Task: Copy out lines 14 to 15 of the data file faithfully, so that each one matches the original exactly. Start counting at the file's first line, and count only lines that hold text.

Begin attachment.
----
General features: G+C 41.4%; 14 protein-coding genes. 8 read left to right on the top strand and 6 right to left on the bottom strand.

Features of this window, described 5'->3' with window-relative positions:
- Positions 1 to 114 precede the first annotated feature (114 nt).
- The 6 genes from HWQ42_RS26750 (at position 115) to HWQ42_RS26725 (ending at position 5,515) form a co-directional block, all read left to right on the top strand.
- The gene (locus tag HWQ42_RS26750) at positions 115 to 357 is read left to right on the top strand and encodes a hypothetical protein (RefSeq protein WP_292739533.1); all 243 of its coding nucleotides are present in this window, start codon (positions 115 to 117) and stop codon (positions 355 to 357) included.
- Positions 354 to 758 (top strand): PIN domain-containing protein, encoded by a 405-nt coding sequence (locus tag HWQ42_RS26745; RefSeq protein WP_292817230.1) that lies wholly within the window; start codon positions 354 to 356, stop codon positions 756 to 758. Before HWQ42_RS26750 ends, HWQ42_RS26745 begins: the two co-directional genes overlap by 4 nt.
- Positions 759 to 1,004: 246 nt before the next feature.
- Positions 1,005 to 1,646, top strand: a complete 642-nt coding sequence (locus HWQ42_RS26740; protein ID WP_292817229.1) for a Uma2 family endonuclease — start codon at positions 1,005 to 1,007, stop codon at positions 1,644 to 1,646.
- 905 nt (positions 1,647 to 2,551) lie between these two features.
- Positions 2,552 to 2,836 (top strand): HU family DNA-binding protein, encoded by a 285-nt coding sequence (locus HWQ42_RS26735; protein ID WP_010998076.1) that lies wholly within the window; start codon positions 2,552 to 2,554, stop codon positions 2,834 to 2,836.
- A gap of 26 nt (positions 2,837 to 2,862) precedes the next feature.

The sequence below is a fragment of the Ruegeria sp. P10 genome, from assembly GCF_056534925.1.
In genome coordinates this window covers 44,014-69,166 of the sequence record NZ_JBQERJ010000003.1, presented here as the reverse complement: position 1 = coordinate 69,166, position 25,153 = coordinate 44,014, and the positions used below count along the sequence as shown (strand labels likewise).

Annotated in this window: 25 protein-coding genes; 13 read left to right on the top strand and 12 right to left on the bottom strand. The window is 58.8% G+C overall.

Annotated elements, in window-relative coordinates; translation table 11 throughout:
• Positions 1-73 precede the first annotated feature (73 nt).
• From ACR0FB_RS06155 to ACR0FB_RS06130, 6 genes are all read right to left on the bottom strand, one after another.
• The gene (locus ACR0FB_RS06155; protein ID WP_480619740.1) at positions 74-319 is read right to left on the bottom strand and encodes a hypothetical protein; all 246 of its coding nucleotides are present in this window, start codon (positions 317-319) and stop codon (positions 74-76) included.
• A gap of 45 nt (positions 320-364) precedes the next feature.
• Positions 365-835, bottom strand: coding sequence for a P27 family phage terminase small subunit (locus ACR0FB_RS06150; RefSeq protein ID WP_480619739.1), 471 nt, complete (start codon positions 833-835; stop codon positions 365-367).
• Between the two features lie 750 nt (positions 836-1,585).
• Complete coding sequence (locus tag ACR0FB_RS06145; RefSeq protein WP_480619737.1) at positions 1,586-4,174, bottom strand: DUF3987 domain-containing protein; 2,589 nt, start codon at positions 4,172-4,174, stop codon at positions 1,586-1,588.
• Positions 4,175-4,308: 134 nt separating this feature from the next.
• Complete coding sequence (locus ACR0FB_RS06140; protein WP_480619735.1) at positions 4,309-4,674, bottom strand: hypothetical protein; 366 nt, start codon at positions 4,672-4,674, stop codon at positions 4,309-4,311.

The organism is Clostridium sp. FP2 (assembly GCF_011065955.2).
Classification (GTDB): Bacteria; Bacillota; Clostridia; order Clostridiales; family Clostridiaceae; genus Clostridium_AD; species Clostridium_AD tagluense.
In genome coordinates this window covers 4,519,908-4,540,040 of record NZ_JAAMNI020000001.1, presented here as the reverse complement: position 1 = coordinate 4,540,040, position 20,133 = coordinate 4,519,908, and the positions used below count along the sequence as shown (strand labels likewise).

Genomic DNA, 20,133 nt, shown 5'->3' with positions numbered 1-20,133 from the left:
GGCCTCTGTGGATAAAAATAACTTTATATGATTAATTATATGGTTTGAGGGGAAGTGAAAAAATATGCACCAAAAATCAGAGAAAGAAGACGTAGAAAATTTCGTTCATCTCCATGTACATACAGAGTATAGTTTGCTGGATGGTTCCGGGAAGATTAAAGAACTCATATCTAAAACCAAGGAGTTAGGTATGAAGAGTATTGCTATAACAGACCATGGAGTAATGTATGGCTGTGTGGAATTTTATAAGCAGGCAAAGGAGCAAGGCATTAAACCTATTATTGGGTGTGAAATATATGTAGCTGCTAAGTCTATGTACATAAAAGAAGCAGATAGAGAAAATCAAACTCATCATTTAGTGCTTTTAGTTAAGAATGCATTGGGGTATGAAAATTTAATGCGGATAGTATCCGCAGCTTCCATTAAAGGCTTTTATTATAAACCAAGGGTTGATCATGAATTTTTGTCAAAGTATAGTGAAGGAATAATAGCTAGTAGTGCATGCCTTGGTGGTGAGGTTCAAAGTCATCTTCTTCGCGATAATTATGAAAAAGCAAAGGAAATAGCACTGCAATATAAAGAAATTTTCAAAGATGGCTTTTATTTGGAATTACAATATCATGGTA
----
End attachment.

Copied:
Annotated in this window: 25 protein-coding genes; 13 read left to right on the top strand and 12 right to left on the bottom strand. The window is 58.8% G+C overall.

Annotated elements, in window-relative coordinates; translation table 11 throughout: